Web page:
Auburn Now in the Ranks of College Football’s All-Time Elites
Now that we’ve had a week for the BCS title game victory to sink in, we can start to evaluate just what this win has done for our program–not just now in the short term, but how it effects the long run of college football through time and memorial as well. Auburn’s third undefeated season in the last eighteen years was magnificent in it’s own right, but more importantly, it finally got us over that hump of making the big-time once again after so long a drought. No longer is the monkey of CFB also-rans on our back. No longer are we the victims of poll or BCS bias. No longer will the telephone number 1-800-AUB-1957 be the only digits to dial the university ticket office. We have arrived. Again.
In a season where Auburn went over the historic 700-win mark, to place us into13th place all-time in the nation, just behind LSU and Georgia, we demonstrated that you can be one of the nation’s elite teams not only because we play in the toughest conference in the land, but also sometimes in spite of it. Of the twelve teams ahead of us on that list, only five have a higher all-time strength of schedule ranking. Auburn ranks 15th all-time in historic outright winning percentage, but would be 14th if Boise State and the Bronco’s newbie weak schedule didn’t comprise most of their wins. As far as other SEC teams on that list, we’re 5th best in the conference all-time.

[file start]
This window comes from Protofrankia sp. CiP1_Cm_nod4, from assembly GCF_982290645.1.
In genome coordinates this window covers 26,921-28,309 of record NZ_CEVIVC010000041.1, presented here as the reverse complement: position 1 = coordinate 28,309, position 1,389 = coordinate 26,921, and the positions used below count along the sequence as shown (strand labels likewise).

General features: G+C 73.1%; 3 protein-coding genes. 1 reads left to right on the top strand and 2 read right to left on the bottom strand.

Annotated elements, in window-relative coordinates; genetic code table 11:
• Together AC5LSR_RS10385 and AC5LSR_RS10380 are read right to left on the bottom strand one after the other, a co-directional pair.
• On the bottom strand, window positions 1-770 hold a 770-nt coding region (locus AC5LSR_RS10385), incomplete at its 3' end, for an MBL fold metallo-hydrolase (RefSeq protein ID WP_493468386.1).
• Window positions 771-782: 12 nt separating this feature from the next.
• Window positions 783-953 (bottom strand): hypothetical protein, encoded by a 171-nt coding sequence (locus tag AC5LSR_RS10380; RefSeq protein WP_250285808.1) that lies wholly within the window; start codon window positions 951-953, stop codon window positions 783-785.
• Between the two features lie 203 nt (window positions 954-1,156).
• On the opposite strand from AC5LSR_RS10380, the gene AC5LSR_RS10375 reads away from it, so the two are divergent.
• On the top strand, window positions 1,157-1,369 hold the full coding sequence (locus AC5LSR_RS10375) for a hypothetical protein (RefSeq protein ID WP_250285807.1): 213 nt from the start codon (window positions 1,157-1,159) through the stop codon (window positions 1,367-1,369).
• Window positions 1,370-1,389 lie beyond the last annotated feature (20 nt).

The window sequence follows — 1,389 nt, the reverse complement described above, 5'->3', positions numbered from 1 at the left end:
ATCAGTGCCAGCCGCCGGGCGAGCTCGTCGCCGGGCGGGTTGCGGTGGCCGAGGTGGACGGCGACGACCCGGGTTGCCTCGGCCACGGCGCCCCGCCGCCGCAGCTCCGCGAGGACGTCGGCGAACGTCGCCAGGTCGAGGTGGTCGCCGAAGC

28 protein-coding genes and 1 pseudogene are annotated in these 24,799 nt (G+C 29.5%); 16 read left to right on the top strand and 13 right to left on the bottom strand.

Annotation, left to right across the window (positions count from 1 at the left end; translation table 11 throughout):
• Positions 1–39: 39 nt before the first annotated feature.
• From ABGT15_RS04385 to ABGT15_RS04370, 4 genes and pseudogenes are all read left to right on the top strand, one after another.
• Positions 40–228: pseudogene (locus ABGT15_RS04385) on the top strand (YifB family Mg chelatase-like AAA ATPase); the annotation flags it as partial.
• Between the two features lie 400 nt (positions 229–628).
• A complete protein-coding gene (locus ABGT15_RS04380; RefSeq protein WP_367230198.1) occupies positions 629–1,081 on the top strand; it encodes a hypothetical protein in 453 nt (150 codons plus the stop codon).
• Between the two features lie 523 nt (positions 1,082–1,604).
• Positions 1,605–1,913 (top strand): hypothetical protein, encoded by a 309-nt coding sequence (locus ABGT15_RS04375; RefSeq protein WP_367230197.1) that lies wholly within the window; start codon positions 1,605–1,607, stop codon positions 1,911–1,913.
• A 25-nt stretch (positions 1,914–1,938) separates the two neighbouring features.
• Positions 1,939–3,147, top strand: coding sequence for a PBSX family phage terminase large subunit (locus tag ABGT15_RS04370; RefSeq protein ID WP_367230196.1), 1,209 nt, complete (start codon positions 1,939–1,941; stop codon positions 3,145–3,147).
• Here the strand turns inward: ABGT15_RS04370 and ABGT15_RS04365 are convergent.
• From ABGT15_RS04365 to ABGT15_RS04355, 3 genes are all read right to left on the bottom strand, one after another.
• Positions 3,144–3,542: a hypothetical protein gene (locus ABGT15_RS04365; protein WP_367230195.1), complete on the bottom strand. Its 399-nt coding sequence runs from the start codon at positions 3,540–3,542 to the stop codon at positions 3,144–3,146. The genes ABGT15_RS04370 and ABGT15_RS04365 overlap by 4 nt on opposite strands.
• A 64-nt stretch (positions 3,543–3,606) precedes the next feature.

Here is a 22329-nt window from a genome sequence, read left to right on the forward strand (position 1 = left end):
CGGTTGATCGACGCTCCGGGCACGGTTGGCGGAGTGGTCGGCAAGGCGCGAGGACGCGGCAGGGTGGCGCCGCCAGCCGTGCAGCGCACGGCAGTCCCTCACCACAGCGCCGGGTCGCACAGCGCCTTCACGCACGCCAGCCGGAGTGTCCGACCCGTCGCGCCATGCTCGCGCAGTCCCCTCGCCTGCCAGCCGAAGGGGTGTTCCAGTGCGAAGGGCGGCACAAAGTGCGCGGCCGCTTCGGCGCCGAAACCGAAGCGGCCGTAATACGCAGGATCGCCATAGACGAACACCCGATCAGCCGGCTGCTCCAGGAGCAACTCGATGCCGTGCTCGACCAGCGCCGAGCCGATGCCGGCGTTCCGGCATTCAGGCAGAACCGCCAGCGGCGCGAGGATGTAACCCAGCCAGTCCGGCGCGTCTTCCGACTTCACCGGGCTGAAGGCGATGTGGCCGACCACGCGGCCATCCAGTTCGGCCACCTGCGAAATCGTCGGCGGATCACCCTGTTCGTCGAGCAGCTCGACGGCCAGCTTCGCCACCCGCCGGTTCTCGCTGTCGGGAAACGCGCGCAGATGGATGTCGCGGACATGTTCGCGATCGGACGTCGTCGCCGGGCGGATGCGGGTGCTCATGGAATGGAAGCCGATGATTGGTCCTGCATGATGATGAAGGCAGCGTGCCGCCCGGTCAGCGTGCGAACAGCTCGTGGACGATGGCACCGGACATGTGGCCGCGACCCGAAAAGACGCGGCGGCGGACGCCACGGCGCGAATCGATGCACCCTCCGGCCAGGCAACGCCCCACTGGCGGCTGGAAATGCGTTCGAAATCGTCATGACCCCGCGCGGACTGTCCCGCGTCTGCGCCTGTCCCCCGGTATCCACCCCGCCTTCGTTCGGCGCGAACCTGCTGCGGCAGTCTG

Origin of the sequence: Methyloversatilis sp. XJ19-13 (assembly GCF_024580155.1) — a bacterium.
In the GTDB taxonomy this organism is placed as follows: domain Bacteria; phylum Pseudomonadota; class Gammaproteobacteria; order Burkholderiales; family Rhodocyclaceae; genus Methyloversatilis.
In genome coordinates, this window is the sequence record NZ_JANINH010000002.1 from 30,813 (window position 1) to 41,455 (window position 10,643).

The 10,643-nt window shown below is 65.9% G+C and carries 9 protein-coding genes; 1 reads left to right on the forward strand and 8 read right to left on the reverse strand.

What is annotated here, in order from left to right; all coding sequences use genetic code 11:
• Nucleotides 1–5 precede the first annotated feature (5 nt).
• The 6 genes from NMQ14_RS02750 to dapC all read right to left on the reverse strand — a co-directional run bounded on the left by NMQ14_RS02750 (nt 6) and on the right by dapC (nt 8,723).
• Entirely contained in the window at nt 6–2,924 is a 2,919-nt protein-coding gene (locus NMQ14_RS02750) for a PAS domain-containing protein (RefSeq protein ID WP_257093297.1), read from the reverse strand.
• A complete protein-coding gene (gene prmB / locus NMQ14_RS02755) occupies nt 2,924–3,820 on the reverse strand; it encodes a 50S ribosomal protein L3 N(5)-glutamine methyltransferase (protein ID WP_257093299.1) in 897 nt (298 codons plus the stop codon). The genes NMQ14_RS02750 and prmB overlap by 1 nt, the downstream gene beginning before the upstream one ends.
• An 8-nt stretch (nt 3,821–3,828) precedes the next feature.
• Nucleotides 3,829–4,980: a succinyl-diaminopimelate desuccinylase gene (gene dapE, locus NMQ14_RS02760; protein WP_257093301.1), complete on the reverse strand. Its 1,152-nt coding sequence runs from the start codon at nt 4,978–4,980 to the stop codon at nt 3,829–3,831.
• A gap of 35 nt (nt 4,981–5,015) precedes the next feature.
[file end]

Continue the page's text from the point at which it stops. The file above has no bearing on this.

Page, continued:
And speaking of the conference, Auburn once again has reclaimed 5th place in all-time SEC in-conference winning percentage. The top half of the conference margins are razor-thin:
- Alabama .675
- Tennessee .629
- Georgia .599
- Florida .574
- Auburn .5713
- LSU .5711
But more importantly, the BCS crown has pushed Auburn up inside the all-time CFB top 20 for historic teams. Don’t believe me? If you’re a stats guy like me, it’s nice to have some sort of historical statistical indexingin order to gauge where teams rank against each other in a given decade, quarter century, or all-time. For me, the College Football Data Warehouse (CFBDW) has always been the site of record for most of the stats I use on this page, as referenced already by the links above. Regular readers are probably very familiar with it.
As you can see in the link above of the top all-time teams in college football history, Auburn is now ranked 16th overall, up from 21st place last year. As usual, the index uses a points system for all-time winning %, strength of schedule %, national championship points and big four bowl points. I wish they would tweak it by adding components for conference titles, poll rankings and bowl games, but it’s the best we’ve got for now. The quantum leap for us, naturally, is the result of 50 points for the latest national title, our second legitimate one. To put in in perspective, Auburn now has as many AP/UPI/BCS national titles as Michigan does.